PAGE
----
Defense of ascidians and their conspicuous larvae: adult vs. Larval chemical defenses
Lindquist, Niels Lyle
Hay, Mark E.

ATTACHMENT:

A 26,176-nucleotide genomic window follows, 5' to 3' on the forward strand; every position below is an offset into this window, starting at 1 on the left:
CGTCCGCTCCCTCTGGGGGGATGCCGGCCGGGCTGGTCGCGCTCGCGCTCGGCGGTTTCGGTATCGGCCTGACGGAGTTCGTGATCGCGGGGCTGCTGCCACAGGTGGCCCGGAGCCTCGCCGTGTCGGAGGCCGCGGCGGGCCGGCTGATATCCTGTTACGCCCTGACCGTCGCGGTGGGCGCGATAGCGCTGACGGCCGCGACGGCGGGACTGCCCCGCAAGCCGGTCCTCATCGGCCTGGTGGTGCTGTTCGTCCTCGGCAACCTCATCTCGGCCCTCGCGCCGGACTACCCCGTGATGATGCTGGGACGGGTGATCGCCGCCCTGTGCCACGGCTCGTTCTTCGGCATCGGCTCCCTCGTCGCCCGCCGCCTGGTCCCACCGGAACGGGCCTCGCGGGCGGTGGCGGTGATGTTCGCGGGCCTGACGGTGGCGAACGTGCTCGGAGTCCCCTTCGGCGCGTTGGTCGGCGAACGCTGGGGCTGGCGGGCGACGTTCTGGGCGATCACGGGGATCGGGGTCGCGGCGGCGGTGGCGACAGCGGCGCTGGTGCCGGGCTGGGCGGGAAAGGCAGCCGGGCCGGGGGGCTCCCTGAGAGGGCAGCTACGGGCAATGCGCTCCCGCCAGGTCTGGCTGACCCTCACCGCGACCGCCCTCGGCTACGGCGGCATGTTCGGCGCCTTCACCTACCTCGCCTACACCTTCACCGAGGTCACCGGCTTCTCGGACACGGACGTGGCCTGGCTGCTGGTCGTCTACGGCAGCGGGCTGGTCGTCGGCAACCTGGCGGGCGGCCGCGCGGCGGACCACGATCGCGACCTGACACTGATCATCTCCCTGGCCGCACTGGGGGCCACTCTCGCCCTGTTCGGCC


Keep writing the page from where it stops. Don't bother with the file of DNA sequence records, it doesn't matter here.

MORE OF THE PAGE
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Previous investigations, focused primarily on vertebrates, have noted substantial losses of eggs and embryos to predators and questioned why selection has not more commonly resulted in the evolution of chemically defended eggs or embryos. Hypotheses regarding the apparent rarity of such defenses have emphasized the potential incompatibility of actively developing tissues and toxic metabolites. Alternatively, this apparent pattern could be an artifact of our greater knowledge of vertebrates, which in general show few tendencies for synthesizing defensive metabolites in either juvenile or adult stages. In this study, we investigated adult and larval chemical defenses of a group of benthic marine invertebrates, the ascidians, in which the adults are often chemically rich, and we contrast our findings with what is known about chemical defenses of eggs and embryos from terrestrial and aquatic organisms. Our findings suggest that there is no fundamental incompatibility of rapidly developing juvenile tissues and bioactive metabolites, and that chemically defended eggs and larval stages may be common among some taxonomic groups. Ascidians are benthic invertebrates that often lack apparent physical defenses against predation, yet are common on coral reefs where predation by fishes is intense. In contrast to most co—occurring invertebrates, many ascidians also release large, conspicuous larvae during daylight hours when exposure to fish predation would be highest. Thus selection by predators might favor the evolution of distasteful larvae. In situ observations indicate that many conspicuous ascidian larvae are distasteful to potential consumers. We investigated the ability of secondary metabolites produced by taxonomically diverse ascidians from geographically distant locales to deter predation on both adults and larvae. Larvae from the Caribbean ascidian Trididemnum solidum were distasteful to reef fishes, and when organic extracts of individual larvae were transferred onto eyes of freeze—dried krill (a good larval mimic in terms of size and color), these eyes were rejected by fishes while control eyes (solvent only) were readily eaten. Larvae of the Indo—Pacific ascidian Sigillina cf. signifera were also distasteful to coral—reef fishes and contained the unpalatable bipyrrole alkaloid tambjamine C. When added to artificial foods at or below their natural mean concentrations and offered to consumers in field and laboratory feeding assays, the secondary metabolites produced by Trididemnum solidum (Caribbean Sea), Sigillina cf. signifera (Indo—Pacific), and Polyandrocarpa sp. (Gulf of California) significantly deterred feeding by co—occurring fishes and invertebrates. Secondary metabolites produced by Trididemnum cf. cyanophorum from the Caribbean Sea, Lissoclinum patella from the Indo—Pacific, and Aplidium californicum from the temperate Pacific, and the small stellate spicules common to many tropical didemnid ascidians did not significantly affect fish feeding. High—pressure liquid chromatography (HPLC) analyses of six didemnin cyclic peptides in individual colonies of Trididemnum solidum from one patch reef at Little San Salvador, Bahamas found large inter—colony differences in their concentrations. The mean concentration of didemnin B was more than double the concentration needed to significantly deter fish feeding in our field assays, and feeding tests with nordidemnin B showed that it deterred fish feeding across the entire range of natural concentrations. HPLC analysis of the extract from a combined collection of T. solidum larvae found adequate concentrations of didemnin B and nordidemnin B to account for their rejection by foraging fishes. We demonstrate that taxonomically diverse ascidians from habitats characterized by intense predation pressure produce secondary metabolites that significantly reduce predation on both adults and larvae, and suggest that this defensive chemistry may be crucial in allowing the release of large, well—provisioned larvae during daylight periods when larvae have the greatest probability of using photic cues to select physically appropriate settlement sites. Production of defensive secondary metabolites appears widespread among certain groups of ascidians, some of which are also known to concentrate acid and heavy metals as additional defensive strategies.